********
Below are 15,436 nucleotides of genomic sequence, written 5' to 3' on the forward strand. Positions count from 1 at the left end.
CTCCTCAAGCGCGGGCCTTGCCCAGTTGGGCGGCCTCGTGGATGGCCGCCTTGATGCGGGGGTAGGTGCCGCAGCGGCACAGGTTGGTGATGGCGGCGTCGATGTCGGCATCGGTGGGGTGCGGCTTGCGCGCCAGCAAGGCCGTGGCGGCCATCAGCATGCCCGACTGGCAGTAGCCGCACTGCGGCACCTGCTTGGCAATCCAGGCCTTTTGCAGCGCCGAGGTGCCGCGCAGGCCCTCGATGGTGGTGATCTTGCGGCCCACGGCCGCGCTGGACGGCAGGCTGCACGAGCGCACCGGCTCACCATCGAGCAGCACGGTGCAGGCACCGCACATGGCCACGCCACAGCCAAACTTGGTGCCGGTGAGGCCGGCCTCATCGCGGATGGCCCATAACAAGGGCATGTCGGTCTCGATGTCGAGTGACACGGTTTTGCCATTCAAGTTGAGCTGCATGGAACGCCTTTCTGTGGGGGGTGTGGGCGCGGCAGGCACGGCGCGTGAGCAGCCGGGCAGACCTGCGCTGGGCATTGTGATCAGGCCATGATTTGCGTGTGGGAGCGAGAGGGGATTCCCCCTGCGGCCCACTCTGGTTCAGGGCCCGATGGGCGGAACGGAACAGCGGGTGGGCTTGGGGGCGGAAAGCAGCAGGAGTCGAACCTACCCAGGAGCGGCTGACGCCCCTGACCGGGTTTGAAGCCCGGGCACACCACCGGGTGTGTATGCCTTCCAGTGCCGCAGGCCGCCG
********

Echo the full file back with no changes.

Below are 15,436 nucleotides of genomic sequence, written 5' to 3' on the forward strand. Positions count from 1 at the left end.
CTCCTCAAGCGCGGGCCTTGCCCAGTTGGGCGGCCTCGTGGATGGCCGCCTTGATGCGGGGGTAGGTGCCGCAGCGGCACAGGTTGGTGATGGCGGCGTCGATGTCGGCATCGGTGGGGTGCGGCTTGCGCGCCAGCAAGGCCGTGGCGGCCATCAGCATGCCCGACTGGCAGTAGCCGCACTGCGGCACCTGCTTGGCAATCCAGGCCTTTTGCAGCGCCGAGGTGCCGCGCAGGCCCTCGATGGTGGTGATCTTGCGGCCCACGGCCGCGCTGGACGGCAGGCTGCACGAGCGCACCGGCTCACCATCGAGCAGCACGGTGCAGGCACCGCACATGGCCACGCCACAGCCAAACTTGGTGCCGGTGAGGCCGGCCTCATCGCGGATGGCCCATAACAAGGGCATGTCGGTCTCGATGTCGAGTGACACGGTTTTGCCATTCAAGTTGAGCTGCATGGAACGCCTTTCTGTGGGGGGTGTGGGCGCGGCAGGCACGGCGCGTGAGCAGCCGGGCAGACCTGCGCTGGGCATTGTGATCAGGCCATGATTTGCGTGTGGGAGCGAGAGGGGATTCCCCCTGCGGCCCACTCTGGTTCAGGGCCCGATGGGCGGAACGGAACAGCGGGTGGGCTTGGGGGCGGAAAGCAGCAGGAGTCGAACCTACCCAGGAGCGGCTGACGCCCCTGACCGGGTTTGAAGCCCGGGCACACCACCGGGTGTGTATGCCTTCCAGTGCCGCAGGCCGCCG